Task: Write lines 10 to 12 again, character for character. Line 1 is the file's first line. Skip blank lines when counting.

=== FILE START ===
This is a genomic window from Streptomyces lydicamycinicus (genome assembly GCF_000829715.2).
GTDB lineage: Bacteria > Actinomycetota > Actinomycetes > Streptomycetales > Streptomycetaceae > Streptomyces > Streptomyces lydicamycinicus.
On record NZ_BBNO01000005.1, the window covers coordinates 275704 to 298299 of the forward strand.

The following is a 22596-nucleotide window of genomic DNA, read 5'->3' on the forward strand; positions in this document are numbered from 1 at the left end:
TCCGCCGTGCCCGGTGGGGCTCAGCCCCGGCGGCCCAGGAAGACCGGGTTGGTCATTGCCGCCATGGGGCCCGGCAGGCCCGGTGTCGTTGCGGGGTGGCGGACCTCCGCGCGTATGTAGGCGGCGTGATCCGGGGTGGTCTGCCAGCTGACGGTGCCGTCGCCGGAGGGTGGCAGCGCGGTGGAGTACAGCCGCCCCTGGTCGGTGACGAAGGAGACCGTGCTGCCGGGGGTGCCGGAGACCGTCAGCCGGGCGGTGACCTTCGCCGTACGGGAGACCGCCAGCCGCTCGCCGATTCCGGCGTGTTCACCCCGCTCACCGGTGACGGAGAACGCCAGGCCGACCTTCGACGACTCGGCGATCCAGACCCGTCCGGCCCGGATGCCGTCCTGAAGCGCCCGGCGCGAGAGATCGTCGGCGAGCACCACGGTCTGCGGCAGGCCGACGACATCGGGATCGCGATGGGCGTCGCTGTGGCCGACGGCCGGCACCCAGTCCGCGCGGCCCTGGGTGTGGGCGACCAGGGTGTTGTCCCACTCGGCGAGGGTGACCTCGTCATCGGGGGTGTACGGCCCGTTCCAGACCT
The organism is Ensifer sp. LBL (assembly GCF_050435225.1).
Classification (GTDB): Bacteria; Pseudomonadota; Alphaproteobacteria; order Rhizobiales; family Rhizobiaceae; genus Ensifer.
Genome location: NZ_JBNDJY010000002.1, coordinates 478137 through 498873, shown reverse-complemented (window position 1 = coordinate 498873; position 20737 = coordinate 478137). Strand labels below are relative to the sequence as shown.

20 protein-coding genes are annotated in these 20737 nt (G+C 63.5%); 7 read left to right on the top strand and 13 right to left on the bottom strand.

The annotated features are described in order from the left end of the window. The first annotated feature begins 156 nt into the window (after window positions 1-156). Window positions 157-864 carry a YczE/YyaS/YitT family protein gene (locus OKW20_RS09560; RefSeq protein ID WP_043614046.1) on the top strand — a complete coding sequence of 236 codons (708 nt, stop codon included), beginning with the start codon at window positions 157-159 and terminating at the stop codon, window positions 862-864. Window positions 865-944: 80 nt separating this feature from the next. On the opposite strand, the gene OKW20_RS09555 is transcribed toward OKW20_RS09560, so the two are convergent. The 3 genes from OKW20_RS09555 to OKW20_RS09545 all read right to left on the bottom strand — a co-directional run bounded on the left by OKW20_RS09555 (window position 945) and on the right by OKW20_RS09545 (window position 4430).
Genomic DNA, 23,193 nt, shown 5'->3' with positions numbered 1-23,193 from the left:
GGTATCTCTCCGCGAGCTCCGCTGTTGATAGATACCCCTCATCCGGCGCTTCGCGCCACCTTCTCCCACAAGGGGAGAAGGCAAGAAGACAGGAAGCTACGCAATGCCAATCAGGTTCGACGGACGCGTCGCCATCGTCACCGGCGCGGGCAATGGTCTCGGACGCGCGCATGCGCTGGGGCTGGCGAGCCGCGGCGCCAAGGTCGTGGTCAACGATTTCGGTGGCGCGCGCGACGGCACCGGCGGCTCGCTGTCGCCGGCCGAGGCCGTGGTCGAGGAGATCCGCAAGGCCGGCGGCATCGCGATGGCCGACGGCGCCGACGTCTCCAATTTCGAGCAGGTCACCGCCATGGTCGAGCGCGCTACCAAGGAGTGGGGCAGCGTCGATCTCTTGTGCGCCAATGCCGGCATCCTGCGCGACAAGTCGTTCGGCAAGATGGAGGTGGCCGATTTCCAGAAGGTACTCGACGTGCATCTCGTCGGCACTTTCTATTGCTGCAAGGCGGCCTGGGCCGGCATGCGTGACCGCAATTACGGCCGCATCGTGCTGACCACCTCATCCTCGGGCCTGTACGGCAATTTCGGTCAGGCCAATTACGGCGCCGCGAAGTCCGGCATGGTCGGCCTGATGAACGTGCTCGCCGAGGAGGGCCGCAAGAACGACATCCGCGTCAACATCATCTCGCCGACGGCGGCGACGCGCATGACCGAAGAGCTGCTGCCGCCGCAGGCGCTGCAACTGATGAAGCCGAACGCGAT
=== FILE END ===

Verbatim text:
The annotated features are described in order from the left end of the window. The first annotated feature begins 156 nt into the window (after window positions 1-156). Window positions 157-864 carry a YczE/YyaS/YitT family protein gene (locus OKW20_RS09560; RefSeq protein ID WP_043614046.1) on the top strand — a complete coding sequence of 236 codons (708 nt, stop codon included), beginning with the start codon at window positions 157-159 and terminating at the stop codon, window positions 862-864. Window positions 865-944: 80 nt separating this feature from the next. On the opposite strand, the gene OKW20_RS09555 is transcribed toward OKW20_RS09560, so the two are convergent. The 3 genes from OKW20_RS09555 to OKW20_RS09545 all read right to left on the bottom strand — a co-directional run bounded on the left by OKW20_RS09555 (window position 945) and on the right by OKW20_RS09545 (window position 4430).
Genomic DNA, 23,193 nt, shown 5'->3' with positions numbered 1-23,193 from the left:
GGTATCTCTCCGCGAGCTCCGCTGTTGATAGATACCCCTCATCCGGCGCTTCGCGCCACCTTCTCCCACAAGGGGAGAAGGCAAGAAGACAGGAAGCTACGCAATGCCAATCAGGTTCGACGGACGCGTCGCCATCGTCACCGGCGCGGGCAATGGTCTCGGACGCGCGCATGCGCTGGGGCTGGCGAGCCGCGGCGCCAAGGTCGTGGTCAACGATTTCGGTGGCGCGCGCGACGGCACCGGCGGCTCGCTGTCGCCGGCCGAGGCCGTGGTCGAGGAGATCCGCAAGGCCGGCGGCATCGCGATGGCCGACGGCGCCGACGTCTCCAATTTCGAGCAGGTCACCGCCATGGTCGAGCGCGCTACCAAGGAGTGGGGCAGCGTCGATCTCTTGTGCGCCAATGCCGGCATCCTGCGCGACAAGTCGTTCGGCAAGATGGAGGTGGCCGATTTCCAGAAGGTACTCGACGTGCATCTCGTCGGCACTTTCTATTGCTGCAAGGCGGCCTGGGCCGGCATGCGTGACCGCAATTACGGCCGCATCGTGCTGACCACCTCATCCTCGGGCCTGTACGGCAATTTCGGTCAGGCCAATTACGGCGCCGCGAAGTCCGGCATGGTCGGCCTGATGAACGTGCTCGCCGAGGAGGGCCGCAAGAACGACATCCGCGTCAACATCATCTCGCCGACGGCGGCGACGCGCATGACCGAAGAGCTGCTGCCGCCGCAGGCGCTGCAACTGATGAAGCCGAACGCGAT